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Saturday, May 8, 2010

Mah Sing’s foray overseas

KNOWN for its shrewd land acquisition and fast project turnaround strategies, Mah Sing Group Bhd wants to leverage on its local success by venturing into new markets overseas.

The group aims to launch its maiden project in China by the first half of 2011. 

Tan Sri Leong Hoy Kum ... Supply and demand in China has still not yet reached an equilibrium, with demand for properties still far outstripping supply.

Group managing director cum chief executive Tan Sri Leong Hoy Kum says going offshore is one of the steps needed to realise the group’s aim to be a regional property player.

“Venturing overseas has always been our medium to long-term strategy. Our objective is to create an international brand by having offshore projects. At the same time, we will be able to improve our skills from these new markets,” he adds.

Within the next five years, Mah Sing is targeting sales from overseas to contribute 30% of its sales.

“The market is more global now and we feel there are opportunities to be tapped in other countries. Although our focus now is China, we have set up an office in Vietnam to evaluate opportunities there. We believe both China and Vietnam are population driven economies which will have a strong appetite for property,” Leong tells StarBizWeek.

It may also consider other countries like Singapore, Indonesia and Australia if there are opportunities.

Leong says Mah Sing will enter the foreign markets via joint ventures with suitable local partners.

“We will start with the right size so as not to stretch our balance sheet. When the returns are good and consistent, we will consider expanding our overseas presence.”

On the choice of China for its maiden offshore foray, Leong says property demand in China is population led and there are still plenty of opportunities there.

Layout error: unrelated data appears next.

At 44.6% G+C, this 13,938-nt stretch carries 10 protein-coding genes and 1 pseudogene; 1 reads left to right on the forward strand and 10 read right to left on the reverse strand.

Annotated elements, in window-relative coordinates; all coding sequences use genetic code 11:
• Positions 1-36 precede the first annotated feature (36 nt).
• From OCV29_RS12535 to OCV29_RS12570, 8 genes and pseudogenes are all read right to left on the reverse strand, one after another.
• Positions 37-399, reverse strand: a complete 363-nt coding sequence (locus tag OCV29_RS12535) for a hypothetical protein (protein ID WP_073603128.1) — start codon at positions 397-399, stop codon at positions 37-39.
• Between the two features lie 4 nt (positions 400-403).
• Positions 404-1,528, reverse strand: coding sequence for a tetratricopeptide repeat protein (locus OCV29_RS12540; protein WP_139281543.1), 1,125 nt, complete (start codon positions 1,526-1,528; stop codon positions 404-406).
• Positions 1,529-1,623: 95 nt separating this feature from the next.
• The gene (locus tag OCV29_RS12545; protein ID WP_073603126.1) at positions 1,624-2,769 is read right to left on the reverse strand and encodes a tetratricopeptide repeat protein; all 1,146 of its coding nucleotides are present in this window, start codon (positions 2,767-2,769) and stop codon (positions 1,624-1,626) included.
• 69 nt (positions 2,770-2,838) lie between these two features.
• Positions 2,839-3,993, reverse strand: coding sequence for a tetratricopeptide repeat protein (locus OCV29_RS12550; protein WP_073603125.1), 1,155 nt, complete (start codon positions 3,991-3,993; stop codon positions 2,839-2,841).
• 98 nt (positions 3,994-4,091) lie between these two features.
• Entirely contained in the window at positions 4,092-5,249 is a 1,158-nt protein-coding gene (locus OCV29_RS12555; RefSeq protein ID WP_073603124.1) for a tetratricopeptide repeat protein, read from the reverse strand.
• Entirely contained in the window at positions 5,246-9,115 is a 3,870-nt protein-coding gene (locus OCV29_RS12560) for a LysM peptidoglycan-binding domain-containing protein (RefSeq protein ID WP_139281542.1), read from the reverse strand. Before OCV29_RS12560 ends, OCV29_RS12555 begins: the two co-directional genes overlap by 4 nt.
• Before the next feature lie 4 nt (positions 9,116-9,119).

“Supply and demand in China has still not yet reached an equilibrium, with demand for properties still far outstripping supply,” he says.

China’s urban population is rising at 15 million per year, and assuming 15 sq m per capita living space and 40 sq m per unit, the potential demand requires 225 million sq m or 5 million units of smaller size housing units a year.

More than 70% of the land supply in 2010 has been allocated for urban renewal and for smaller to medium-sized apartments as they are in short supply. Developers focusing on smaller sized apartments from 45 sq m to 100 sq m will have a ready market.

He says landed properties should also do well due to the short supply.

“China has the world’s largest foreign exchange reserves, and it also has one of the most number of millionaires and billionaires in the world. The International Monetary Fund has forecast that China’s gross domestic product will grow by 10% these two years,” Leong says.

On the risk of a potential property bubble in China, he says the Chinese government has implemented swift and decisive steps including raising the downpayment for first time homebuyers to 30% from 20%, while those buying their second home have to make a 50% downpayment.

To curb speculative activities, the government has also reimposed the 5.5% transaction tax on properties held for less than five years. Credit lending has also been tightened and interest rates raised.

Last December, Mah Sing signed a letter of intent with its Chinese joint venture partner, Danlong Realty (Beijing) Co Ltd to undertake an integrated development in Wujin, Jiangsu.

Mah Sing has a 51% stake while the Chinese partner owns 49%.

It plans to develop a prime property project comprising medium to high-end residential and commercial properties.

The project on 87 acres along Wuyi Road, a major thoroughfare in the central of Wujin, has an estimated gross development cost of US$620mil.

“Since it is our first offshore project, we are careful in ensuring that our concepts, products and designs will fit in well with the local market. We certainly want to introduce some of our award-winning concepts and designs to China,” Leong says.

Residential products will include condominiums of around 1,000 sq ft while commercial projects will comprise retail outlets and offices.

Leong says Mah Sing is keen to explore other opportunities in China’s second and third-tier cities that are experiencing rapid residential, commercial and industrial developments.

“These are the cities that will be China’s engine of growth. Prominent international and Chinese developers are already entering these markets.